Effective Training Techniques.

To describe effective training techniques, let's take the example of a night out with friends at a restaurant. You’re seated at the restaurant table and you hold the menu in your hands. You want to try everything on the menu, so you must decide one of two things:

  • order everything on the menu all at once and eat as much as you can over eight hours, or ...
  • order one or two dishes and enjoy it, savor it, digest it while having and enjoyable experience discussing your meal with your friends.

gluttony

To eat everything on the menu in one sitting is impossible. You won't enjoy a good portion of it. You wouldn’t be able to recall most of it. You certainly cannot digest all of it. And you will most likely not retain the biggest part of it (if you get my meaning there).

And yet, we are quick to sit our supervisors down for a full day of training; to throw eight hours of material at them. Then, we expect them to be able to recall everything they learned, to digest it all, and to retain it all. Impossible.

When you have too much information coming at you at once, you will not enjoy the experience as it adds pressure knowing that when needed, you are going to forget crucial pieces of information.

Here is a more effective way to train.

Consider taking that same eight hours of learning and split it up into eight weekly segments of one hour of learning. Then, follow up each weekly learning module with a one-hour group discussion about the material. You could add in an additional half-hour mentoring component later in the week - something that reinforces the theme and learning for the week.

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That’s exactly how the Safety Communications & Coaching for Supervisors Program was designed to be delivered. Focus on one subject or topic for the week; and become effective at that one thing before moving on to the next module or subject.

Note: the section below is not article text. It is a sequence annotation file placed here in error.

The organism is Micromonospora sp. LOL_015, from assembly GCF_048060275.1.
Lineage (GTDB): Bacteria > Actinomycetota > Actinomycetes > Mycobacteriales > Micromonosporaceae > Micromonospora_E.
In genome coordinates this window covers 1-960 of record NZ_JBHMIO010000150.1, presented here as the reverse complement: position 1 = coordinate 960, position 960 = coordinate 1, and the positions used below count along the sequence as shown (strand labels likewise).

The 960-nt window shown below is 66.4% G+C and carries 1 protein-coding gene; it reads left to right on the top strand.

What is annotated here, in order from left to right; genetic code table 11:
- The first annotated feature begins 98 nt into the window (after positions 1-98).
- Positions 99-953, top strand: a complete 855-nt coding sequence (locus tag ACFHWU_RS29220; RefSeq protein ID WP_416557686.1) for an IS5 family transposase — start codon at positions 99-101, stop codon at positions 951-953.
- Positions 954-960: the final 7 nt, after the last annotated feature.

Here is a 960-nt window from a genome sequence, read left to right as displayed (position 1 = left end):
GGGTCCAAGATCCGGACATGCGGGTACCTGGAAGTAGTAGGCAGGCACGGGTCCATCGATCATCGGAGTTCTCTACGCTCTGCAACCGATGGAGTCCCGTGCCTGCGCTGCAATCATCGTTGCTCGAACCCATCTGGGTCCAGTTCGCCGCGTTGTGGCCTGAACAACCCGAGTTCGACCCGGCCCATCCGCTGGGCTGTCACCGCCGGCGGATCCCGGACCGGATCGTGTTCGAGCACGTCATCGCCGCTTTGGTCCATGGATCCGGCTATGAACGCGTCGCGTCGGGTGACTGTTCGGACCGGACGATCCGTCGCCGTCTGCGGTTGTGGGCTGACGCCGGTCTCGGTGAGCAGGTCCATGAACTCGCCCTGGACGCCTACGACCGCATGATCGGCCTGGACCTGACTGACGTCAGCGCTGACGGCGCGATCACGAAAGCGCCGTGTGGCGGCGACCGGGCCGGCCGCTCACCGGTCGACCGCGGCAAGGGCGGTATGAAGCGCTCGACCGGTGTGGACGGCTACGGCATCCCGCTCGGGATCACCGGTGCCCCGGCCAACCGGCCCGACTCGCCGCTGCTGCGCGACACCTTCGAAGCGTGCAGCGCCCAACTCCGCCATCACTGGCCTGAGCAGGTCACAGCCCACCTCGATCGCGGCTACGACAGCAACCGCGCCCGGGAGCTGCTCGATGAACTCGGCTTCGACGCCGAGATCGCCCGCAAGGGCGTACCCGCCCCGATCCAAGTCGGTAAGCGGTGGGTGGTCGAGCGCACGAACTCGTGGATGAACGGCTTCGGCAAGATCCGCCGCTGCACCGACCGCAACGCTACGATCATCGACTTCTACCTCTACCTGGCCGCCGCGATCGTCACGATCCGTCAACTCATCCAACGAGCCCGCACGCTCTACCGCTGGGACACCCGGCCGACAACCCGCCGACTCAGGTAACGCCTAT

Effective training isn’t about lots of information at a time. Effective training is about learning a little at a time, followed by clarity, followed by reinforcement, followed by mastery.

If you don’t master it, it wasn’t effective training.

So, what are the Top 3 Safety Challenges that you and your organization want to address in the next year?

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Kevin Burns is the President/CEO of KevBurns Learning. Kevin works with smart, caring companies to energize safety culture, build teamwork, and improve employee participation in safety.

In 2020, BookAuthority.org named PeopleWork #7 of The Top 44 Workplace Safety Books of All Time. Buy yourself a copy of PeopleWork: The Human Touch in Workplace Safety and give another as a gift to a colleague. 

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Topics: safety culture, supervisor safety coaching, employee buy-in to safety